• Episode

    The Last Out

    Three Cuban baseball players leave their families and risk exile to train in Central America and chase their dreams of playing in the United States. At the shadowy nexus of the migrant trail and pro sports, The Last Out chronicles their difficult journey, from multi-step immigration obstacles and learning English to the broken promises and dubious motives of agents.

  • Preview

    Accepted

    Accepted follows four high school students at T.M. Landry, a prep school in Louisiana known for its viral videos of seniors being accepted to the Ivy Leagues, and sending 100% of its graduates to college. But an explosive NY Times article exposes the controversial methods of its dynamic founder -- and the fiction of higher education's promise.

  • Preview

    Who Killed Vincent Chin?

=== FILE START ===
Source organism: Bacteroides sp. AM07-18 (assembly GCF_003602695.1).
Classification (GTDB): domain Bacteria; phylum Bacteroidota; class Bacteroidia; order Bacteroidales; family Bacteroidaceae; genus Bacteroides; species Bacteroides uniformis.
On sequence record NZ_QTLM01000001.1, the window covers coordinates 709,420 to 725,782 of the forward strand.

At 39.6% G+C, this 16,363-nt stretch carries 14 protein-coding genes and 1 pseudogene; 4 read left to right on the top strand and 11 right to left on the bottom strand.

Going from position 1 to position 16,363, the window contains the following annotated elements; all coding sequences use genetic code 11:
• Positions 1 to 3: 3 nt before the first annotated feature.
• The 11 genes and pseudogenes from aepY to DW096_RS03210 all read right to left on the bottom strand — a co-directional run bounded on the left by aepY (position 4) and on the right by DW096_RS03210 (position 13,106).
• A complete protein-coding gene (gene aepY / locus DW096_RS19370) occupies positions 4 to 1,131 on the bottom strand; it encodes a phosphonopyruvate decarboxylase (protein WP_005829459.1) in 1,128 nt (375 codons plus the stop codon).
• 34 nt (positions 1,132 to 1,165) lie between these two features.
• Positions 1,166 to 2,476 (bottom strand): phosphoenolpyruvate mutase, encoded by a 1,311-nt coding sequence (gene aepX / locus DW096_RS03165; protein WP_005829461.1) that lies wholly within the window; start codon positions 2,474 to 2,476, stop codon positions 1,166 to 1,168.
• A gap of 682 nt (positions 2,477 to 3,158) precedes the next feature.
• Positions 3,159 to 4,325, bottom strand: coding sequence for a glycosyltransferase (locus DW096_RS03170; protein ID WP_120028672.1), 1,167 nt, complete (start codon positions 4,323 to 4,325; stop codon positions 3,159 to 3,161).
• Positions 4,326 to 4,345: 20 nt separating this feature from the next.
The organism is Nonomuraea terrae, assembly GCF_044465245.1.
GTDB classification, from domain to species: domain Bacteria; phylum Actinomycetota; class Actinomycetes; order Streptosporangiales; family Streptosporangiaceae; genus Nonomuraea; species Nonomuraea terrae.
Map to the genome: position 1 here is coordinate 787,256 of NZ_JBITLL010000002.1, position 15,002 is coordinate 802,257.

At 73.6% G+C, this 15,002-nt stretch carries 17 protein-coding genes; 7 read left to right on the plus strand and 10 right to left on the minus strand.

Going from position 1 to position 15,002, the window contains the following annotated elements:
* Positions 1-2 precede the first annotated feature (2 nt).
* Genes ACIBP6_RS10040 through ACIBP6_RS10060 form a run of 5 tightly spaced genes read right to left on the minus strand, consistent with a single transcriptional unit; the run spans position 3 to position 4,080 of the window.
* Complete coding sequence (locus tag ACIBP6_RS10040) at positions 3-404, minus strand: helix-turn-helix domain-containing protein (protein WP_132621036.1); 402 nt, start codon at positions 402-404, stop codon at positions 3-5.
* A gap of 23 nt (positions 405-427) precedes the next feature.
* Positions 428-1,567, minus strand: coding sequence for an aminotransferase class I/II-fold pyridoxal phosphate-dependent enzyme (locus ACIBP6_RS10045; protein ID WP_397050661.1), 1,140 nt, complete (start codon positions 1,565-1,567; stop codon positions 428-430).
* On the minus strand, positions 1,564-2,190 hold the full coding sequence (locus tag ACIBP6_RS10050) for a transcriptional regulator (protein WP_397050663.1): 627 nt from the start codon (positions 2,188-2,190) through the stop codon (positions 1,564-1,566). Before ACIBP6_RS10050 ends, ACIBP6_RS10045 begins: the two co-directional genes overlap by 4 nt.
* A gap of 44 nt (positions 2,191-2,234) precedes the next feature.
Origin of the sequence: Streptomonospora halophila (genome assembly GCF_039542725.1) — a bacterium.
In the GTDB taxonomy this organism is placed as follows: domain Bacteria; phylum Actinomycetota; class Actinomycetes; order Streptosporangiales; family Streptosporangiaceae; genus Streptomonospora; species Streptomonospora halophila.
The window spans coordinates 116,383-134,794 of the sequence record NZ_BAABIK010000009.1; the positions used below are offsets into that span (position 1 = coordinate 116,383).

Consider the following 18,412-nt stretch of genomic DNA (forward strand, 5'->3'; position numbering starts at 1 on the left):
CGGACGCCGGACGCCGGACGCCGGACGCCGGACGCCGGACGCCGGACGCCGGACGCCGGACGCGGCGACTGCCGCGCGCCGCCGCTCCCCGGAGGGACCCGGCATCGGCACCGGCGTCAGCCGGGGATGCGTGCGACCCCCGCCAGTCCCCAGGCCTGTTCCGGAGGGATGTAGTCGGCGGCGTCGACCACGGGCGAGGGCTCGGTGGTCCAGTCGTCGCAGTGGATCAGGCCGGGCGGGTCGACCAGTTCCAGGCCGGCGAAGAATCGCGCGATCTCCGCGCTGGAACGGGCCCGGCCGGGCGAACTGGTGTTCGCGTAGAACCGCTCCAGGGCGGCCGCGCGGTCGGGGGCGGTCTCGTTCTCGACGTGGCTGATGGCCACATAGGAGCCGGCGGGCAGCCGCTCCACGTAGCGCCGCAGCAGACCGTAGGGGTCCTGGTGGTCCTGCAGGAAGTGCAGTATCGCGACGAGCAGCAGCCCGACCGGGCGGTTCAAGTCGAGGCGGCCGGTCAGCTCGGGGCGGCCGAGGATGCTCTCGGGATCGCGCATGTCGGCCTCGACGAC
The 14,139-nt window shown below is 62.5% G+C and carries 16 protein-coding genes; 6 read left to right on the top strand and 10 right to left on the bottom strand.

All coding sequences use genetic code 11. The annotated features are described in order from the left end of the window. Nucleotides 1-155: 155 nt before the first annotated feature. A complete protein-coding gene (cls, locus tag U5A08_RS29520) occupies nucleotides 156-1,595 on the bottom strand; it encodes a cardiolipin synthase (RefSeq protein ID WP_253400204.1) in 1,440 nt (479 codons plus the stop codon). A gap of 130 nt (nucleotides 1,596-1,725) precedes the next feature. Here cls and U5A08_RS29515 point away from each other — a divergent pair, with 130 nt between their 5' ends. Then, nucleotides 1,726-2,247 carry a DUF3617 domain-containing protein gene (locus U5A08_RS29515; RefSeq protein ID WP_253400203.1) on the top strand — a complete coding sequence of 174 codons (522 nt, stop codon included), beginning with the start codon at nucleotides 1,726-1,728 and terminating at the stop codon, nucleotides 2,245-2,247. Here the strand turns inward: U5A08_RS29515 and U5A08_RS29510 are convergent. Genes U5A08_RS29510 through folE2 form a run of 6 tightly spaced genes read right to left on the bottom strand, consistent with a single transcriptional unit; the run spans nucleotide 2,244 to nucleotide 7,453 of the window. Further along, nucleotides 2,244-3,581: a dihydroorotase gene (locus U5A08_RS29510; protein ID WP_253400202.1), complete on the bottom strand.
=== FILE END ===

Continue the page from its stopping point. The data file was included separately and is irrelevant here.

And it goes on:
On a hot summer night in Detroit in 1982, Ronald Ebens, an autoworker, killed Vincent Chin, a young Chinese American engineer with a baseball bat. Although he confessed, he never spent a day in jail. This gripping Academy Award-nominated film relentlessly probes the implications of the murder, for the families of those involved, and for the American justice system.

  • Episode

    An Act of Worship

    In An Act of Worship, Muslim-Americans recount the past 30 years of pivotal moments in U.S. history and policy from their own perspective. Weaving together observational footage of activists who came of age after 9/11, community-sourced home videos and evocative recollections from individuals impacted by incidents of Islamophobia, the film opens a window into their world through collective memory.